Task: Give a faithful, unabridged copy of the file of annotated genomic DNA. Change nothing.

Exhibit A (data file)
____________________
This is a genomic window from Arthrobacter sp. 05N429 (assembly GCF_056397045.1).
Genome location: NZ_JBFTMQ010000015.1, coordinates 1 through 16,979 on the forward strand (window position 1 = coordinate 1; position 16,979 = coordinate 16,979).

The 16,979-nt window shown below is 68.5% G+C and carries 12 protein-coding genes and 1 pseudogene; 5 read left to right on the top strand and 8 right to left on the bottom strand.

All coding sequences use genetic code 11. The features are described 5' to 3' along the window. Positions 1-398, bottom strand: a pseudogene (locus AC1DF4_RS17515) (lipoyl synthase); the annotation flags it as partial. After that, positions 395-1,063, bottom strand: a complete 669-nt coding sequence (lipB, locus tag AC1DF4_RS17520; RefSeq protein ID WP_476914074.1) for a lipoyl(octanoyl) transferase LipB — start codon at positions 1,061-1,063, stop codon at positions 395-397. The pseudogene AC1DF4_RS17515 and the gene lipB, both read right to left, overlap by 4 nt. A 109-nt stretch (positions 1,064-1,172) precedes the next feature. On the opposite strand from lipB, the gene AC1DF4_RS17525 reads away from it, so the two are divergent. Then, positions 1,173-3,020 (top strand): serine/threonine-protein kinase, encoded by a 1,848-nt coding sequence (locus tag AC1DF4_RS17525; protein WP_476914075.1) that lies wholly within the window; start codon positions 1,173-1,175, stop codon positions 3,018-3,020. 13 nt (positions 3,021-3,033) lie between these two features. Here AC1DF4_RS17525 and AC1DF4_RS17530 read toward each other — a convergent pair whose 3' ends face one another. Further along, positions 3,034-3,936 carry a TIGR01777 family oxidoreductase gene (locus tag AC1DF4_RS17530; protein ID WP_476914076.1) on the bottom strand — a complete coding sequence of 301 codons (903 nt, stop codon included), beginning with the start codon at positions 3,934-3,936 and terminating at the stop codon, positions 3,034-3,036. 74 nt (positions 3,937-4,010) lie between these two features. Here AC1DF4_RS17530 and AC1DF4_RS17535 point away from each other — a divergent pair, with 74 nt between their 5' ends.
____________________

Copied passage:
This is a genomic window from Arthrobacter sp. 05N429 (assembly GCF_056397045.1).
Genome location: NZ_JBFTMQ010000015.1, coordinates 1 through 16,979 on the forward strand (window position 1 = coordinate 1; position 16,979 = coordinate 16,979).

The 16,979-nt window shown below is 68.5% G+C and carries 12 protein-coding genes and 1 pseudogene; 5 read left to right on the top strand and 8 right to left on the bottom strand.

All coding sequences use genetic code 11. The features are described 5' to 3' along the window. Positions 1-398, bottom strand: a pseudogene (locus AC1DF4_RS17515) (lipoyl synthase); the annotation flags it as partial. After that, positions 395-1,063, bottom strand: a complete 669-nt coding sequence (lipB, locus tag AC1DF4_RS17520; RefSeq protein ID WP_476914074.1) for a lipoyl(octanoyl) transferase LipB — start codon at positions 1,061-1,063, stop codon at positions 395-397. The pseudogene AC1DF4_RS17515 and the gene lipB, both read right to left, overlap by 4 nt. A 109-nt stretch (positions 1,064-1,172) precedes the next feature. On the opposite strand from lipB, the gene AC1DF4_RS17525 reads away from it, so the two are divergent. Then, positions 1,173-3,020 (top strand): serine/threonine-protein kinase, encoded by a 1,848-nt coding sequence (locus tag AC1DF4_RS17525; protein WP_476914075.1) that lies wholly within the window; start codon positions 1,173-1,175, stop codon positions 3,018-3,020. 13 nt (positions 3,021-3,033) lie between these two features. Here AC1DF4_RS17525 and AC1DF4_RS17530 read toward each other — a convergent pair whose 3' ends face one another. Further along, positions 3,034-3,936 carry a TIGR01777 family oxidoreductase gene (locus tag AC1DF4_RS17530; protein ID WP_476914076.1) on the bottom strand — a complete coding sequence of 301 codons (903 nt, stop codon included), beginning with the start codon at positions 3,934-3,936 and terminating at the stop codon, positions 3,034-3,036. 74 nt (positions 3,937-4,010) lie between these two features. Here AC1DF4_RS17530 and AC1DF4_RS17535 point away from each other — a divergent pair, with 74 nt between their 5' ends.